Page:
A non-fiction work that reads like a fast paced fiction novel, Bad Blood by John Carreyrou of the Wall Street Journal, is the story of Theranos, a start-up company in Silicon Valley run by a charismatic young entrepreneur whose fraud, arrogance and lies make for a stunning story.
Carreyrou leads the reader through the rise and fall of Theranos, a Silicon Valley medical company started by Elizabeth Holmes when she was a student at Stanford. According to her claims, Theranos had developed a blood testing device that was simpler, more cost-effective and could test a person for hundreds of diseases with a single drop of blood. Holmes promised to revolutionize the entire medical industry with the invention. In addition to the above claims, Theranos had amassed a large number of wealthy investors and was initially valued at nearly $9 billion, with Holmes being named by Forbes magazine as the youngest self-made billionaire, with a net worth of $4.5 billion. Theranos and Holmes were everywhere – magazine covers, television stories and other high-profile places. Simultaneously, a handful of their 800 employees were beginning to realize that the claims being made about the testing device were simply not true – it did not work.
Carreyrou’s book, which grew from an earlier Wall Street Journal story, details how the company defrauded and lied to employees, corporations and investors. His article, in part, set Theranos on a downward trajectory with the deception exposed. Presently, the United States attorney’s office in California has filed charges against Elizabeth Holmes and another executive. They have pleaded not guilty.
Initially, I was not sure if I would enjoy this book coming from a non-medical background, but I quickly became engrossed in the story and the massive deception that occurred within the company. A highly recommended read!
Certain lives are at once so exceptional, and yet so in step with their historical moments, that they illuminate cultural forces far beyond the scope of a single person. Such is the case with Coco Chanel, whose life offers one of the most fascinating tales of the twentieth century–throwing into dramatic relief an era of war, fashion, ardent nationalism, and earth-shaking change.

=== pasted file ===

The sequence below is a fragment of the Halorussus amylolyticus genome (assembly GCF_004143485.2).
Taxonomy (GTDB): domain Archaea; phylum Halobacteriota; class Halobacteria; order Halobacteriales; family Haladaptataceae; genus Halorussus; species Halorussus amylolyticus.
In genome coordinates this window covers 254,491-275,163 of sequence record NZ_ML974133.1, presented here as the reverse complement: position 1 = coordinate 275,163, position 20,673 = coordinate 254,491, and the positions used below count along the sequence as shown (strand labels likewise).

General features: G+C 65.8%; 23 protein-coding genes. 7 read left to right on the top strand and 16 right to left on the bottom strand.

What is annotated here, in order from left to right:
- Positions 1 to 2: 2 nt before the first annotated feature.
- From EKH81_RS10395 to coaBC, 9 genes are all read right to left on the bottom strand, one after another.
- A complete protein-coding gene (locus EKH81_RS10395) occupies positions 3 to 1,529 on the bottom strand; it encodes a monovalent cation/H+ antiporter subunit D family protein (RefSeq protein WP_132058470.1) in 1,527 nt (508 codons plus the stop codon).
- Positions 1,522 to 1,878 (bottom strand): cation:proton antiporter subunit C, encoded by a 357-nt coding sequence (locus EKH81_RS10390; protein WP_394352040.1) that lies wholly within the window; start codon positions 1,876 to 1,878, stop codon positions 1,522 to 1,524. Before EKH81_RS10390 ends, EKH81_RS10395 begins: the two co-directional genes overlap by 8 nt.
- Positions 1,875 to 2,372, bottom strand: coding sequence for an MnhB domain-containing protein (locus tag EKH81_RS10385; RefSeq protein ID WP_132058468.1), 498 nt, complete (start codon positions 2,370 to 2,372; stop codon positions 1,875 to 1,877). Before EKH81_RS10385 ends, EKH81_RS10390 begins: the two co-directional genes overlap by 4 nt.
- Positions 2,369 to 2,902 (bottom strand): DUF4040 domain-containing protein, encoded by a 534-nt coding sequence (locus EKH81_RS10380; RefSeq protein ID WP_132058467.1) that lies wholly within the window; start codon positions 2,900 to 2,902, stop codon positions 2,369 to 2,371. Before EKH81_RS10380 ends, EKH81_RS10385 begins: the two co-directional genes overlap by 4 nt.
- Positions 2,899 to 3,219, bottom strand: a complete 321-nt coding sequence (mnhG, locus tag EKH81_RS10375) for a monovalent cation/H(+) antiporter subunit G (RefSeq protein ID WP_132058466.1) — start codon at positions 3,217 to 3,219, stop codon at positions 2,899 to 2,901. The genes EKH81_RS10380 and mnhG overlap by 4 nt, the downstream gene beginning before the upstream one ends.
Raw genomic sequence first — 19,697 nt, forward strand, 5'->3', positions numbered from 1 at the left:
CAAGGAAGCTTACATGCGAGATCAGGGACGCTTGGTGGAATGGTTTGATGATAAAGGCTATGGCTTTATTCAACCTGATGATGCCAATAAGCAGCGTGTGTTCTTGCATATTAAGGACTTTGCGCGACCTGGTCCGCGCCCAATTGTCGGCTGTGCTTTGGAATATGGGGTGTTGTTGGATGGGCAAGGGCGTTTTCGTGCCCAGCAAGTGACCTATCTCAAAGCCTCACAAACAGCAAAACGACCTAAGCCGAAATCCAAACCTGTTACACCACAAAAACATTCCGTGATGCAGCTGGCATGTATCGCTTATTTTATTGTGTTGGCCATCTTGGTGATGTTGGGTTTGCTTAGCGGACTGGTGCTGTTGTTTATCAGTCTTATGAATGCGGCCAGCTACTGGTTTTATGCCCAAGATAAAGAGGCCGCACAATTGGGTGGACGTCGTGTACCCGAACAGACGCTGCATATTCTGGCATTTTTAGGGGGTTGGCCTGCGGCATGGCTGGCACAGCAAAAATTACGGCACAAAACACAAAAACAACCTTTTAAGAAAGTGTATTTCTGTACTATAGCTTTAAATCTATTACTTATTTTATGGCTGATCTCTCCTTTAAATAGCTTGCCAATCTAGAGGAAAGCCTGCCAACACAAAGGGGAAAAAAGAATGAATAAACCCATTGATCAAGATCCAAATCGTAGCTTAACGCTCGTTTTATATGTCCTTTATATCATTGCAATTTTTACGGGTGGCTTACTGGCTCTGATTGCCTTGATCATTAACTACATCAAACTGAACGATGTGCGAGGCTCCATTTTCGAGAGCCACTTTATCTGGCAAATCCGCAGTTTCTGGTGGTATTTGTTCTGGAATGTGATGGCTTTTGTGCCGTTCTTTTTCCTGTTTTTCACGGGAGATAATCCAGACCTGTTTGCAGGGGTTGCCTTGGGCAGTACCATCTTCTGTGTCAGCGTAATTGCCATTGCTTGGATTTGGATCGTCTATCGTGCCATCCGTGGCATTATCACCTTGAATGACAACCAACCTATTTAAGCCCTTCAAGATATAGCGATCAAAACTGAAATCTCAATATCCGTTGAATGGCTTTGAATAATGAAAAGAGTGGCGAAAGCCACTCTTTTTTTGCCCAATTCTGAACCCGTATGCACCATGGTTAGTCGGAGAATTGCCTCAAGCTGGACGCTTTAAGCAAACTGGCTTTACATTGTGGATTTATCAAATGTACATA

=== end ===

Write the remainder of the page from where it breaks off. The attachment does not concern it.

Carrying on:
Coco Chanel transformed forever the way women dressed. Her influence remains so pervasive that to this day we can see her afterimage a dozen times while just walking down a single street: in all the little black dresses, flat shoes, costume jewelry, cardigan sweaters, and tortoiseshell eyeglasses on women of every age and background. A bottle of Chanel No. 5 perfume is sold every three seconds. Arguably, no other individual has had a deeper impact on the visual aesthetic of the world. But how did a poor orphan become a global icon of both luxury and everyday style?
Raised in rural poverty and orphaned early, the young Chanel supported herself as best she could. Then, as an uneducated nineteen-year-old café singer, she attracted the attention of a wealthy and powerful admirer and parlayed his support into her own hat design business. For the rest of Chanel’s life, the professional, personal, and political were interwoven; her lovers included diplomat Boy Capel; composer Igor Stravinsky; Romanov heir Grand Duke Dmitri; Hugh Grosvenor, the Duke of Westminster; poet Pierre Reverdy; a Nazi officer; and several women as well. For all that, she was profoundly alone, her romantic life relentlessly plagued by abandonment and tragedy.
Chanel’s ambitions and accomplishments were unparalleled. Her hat shop evolved into a clothing empire. She became a noted theatrical and film costume designer, collaborating with the likes of Pablo Picasso, Jean Cocteau, and Luchino Visconti. By age forty, Chanel had become a multimillionaire and a household name, and her Chanel Corporation is still the highest-earning privately owned luxury goods manufacturer in the world. In Mademoiselle, Garelick delivers the most probing, well-researched, and insightful biography to date on this seemingly familiar but endlessly surprising figure–a work that is truly both a heady intellectual study and a literary page-turner. (description from publisher)
One of the most influential, admired, and innovative women of our time: fashion designer, philanthropist, wife, mother, and grandmother, Diane von Furstenberg offers a book about becoming the woman she wanted to be.
Diane von Furstenberg started out with a suitcase full of jersey dresses and an idea of who she wanted to be-in her words, “the kind of woman who is independent and who doesn’t rely on a man to pay her bills.” She has since become that woman, establishing herself as a global brand and a major force in the fashion industry, all the while raising a family and maintaining “my children are my greatest creation.” In The Woman I Wanted to Be , von Furstenberg reflects on her extraordinary life-from childhood in Brussels to her days as a young, jet-set princess, to creating the dress that came to symbolize independence and power for an entire generation of women.
With remarkable honesty and wisdom, von Furstenberg mines the rich territory of what it means to be a woman. She opens up about her family and career, overcoming cancer, building a global brand, and devoting herself to empowering other women, writing, “I want every woman to know that she can be the woman she wants to be.” (description from publisher)